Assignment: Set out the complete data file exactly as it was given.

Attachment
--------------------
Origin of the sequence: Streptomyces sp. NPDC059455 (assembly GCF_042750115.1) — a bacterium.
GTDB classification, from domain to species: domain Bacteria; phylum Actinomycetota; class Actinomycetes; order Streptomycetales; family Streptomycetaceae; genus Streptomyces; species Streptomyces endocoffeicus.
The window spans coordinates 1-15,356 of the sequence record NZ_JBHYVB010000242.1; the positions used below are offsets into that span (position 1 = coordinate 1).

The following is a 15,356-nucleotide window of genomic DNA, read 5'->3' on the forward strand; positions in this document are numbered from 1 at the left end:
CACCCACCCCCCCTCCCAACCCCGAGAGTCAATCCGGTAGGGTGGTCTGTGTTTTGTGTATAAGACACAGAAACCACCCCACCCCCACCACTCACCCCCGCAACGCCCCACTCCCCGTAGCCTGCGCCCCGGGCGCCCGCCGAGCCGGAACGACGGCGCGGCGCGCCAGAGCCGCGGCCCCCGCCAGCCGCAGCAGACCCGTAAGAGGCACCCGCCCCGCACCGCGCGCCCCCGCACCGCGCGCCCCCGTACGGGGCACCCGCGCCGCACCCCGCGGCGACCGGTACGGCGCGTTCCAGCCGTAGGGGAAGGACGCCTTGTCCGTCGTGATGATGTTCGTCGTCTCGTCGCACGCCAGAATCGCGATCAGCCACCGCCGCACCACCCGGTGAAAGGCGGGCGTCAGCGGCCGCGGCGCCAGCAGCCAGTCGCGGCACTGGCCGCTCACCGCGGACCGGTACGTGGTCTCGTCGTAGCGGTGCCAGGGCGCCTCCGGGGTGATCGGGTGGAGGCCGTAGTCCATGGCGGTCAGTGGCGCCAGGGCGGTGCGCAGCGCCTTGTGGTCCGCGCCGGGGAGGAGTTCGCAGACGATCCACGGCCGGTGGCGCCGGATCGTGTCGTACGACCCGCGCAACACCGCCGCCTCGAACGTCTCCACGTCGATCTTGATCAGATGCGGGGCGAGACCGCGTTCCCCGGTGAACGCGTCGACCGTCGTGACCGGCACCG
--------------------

Origin of the sequence: Streptomyces sp. NPDC059455 (assembly GCF_042750115.1) — a bacterium.
GTDB classification, from domain to species: domain Bacteria; phylum Actinomycetota; class Actinomycetes; order Streptomycetales; family Streptomycetaceae; genus Streptomyces; species Streptomyces endocoffeicus.
The window spans coordinates 1-15,356 of the sequence record NZ_JBHYVB010000242.1; the positions used below are offsets into that span (position 1 = coordinate 1).

The following is a 15,356-nucleotide window of genomic DNA, read 5'->3' on the forward strand; positions in this document are numbered from 1 at the left end:
CACCCACCCCCCCTCCCAACCCCGAGAGTCAATCCGGTAGGGTGGTCTGTGTTTTGTGTATAAGACACAGAAACCACCCCACCCCCACCACTCACCCCCGCAACGCCCCACTCCCCGTAGCCTGCGCCCCGGGCGCCCGCCGAGCCGGAACGACGGCGCGGCGCGCCAGAGCCGCGGCCCCCGCCAGCCGCAGCAGACCCGTAAGAGGCACCCGCCCCGCACCGCGCGCCCCCGCACCGCGCGCCCCCGTACGGGGCACCCGCGCCGCACCCCGCGGCGACCGGTACGGCGCGTTCCAGCCGTAGGGGAAGGACGCCTTGTCCGTCGTGATGATGTTCGTCGTCTCGTCGCACGCCAGAATCGCGATCAGCCACCGCCGCACCACCCGGTGAAAGGCGGGCGTCAGCGGCCGCGGCGCCAGCAGCCAGTCGCGGCACTGGCCGCTCACCGCGGACCGGTACGTGGTCTCGTCGTAGCGGTGCCAGGGCGCCTCCGGGGTGATCGGGTGGAGGCCGTAGTCCATGGCGGTCAGTGGCGCCAGGGCGGTGCGCAGCGCCTTGTGGTCCGCGCCGGGGAGGAGTTCGCAGACGATCCACGGCCGGTGGCGCCGGATCGTGTCGTACGACCCGCGCAACACCGCCGCCTCGAACGTCTCCACGTCGATCTTGATCAGATGCGGGGCGAGACCGCGTTCCCCGGTGAACGCGTCGACCGTCGTGACCGGCACCG